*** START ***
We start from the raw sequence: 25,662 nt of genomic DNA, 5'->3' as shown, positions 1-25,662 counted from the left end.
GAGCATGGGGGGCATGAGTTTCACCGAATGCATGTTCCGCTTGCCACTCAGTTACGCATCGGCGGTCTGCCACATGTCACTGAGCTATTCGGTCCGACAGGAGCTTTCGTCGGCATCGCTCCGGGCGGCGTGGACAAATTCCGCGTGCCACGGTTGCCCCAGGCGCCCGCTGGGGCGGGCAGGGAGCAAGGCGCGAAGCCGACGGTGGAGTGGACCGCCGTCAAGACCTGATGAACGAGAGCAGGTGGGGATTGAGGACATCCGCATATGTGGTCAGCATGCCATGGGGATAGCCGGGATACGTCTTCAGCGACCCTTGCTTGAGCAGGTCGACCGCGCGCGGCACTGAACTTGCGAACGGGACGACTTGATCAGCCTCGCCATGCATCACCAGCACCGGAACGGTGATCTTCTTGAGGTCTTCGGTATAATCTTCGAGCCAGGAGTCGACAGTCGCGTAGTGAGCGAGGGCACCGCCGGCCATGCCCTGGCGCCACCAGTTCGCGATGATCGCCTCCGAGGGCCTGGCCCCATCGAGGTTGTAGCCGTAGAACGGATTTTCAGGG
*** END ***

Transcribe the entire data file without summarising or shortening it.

We start from the raw sequence: 25,662 nt of genomic DNA, 5'->3' as shown, positions 1-25,662 counted from the left end.
GAGCATGGGGGGCATGAGTTTCACCGAATGCATGTTCCGCTTGCCACTCAGTTACGCATCGGCGGTCTGCCACATGTCACTGAGCTATTCGGTCCGACAGGAGCTTTCGTCGGCATCGCTCCGGGCGGCGTGGACAAATTCCGCGTGCCACGGTTGCCCCAGGCGCCCGCTGGGGCGGGCAGGGAGCAAGGCGCGAAGCCGACGGTGGAGTGGACCGCCGTCAAGACCTGATGAACGAGAGCAGGTGGGGATTGAGGACATCCGCATATGTGGTCAGCATGCCATGGGGATAGCCGGGATACGTCTTCAGCGACCCTTGCTTGAGCAGGTCGACCGCGCGCGGCACTGAACTTGCGAACGGGACGACTTGATCAGCCTCGCCATGCATCACCAGCACCGGAACGGTGATCTTCTTGAGGTCTTCGGTATAATCTTCGAGCCAGGAGTCGACAGTCGCGTAGTGAGCGAGGGCACCGCCGGCCATGCCCTGGCGCCACCAGTTCGCGATGATCGCCTCCGAGGGCCTGGCCCCATCGAGGTTGTAGCCGTAGAACGGATTTTCAGGG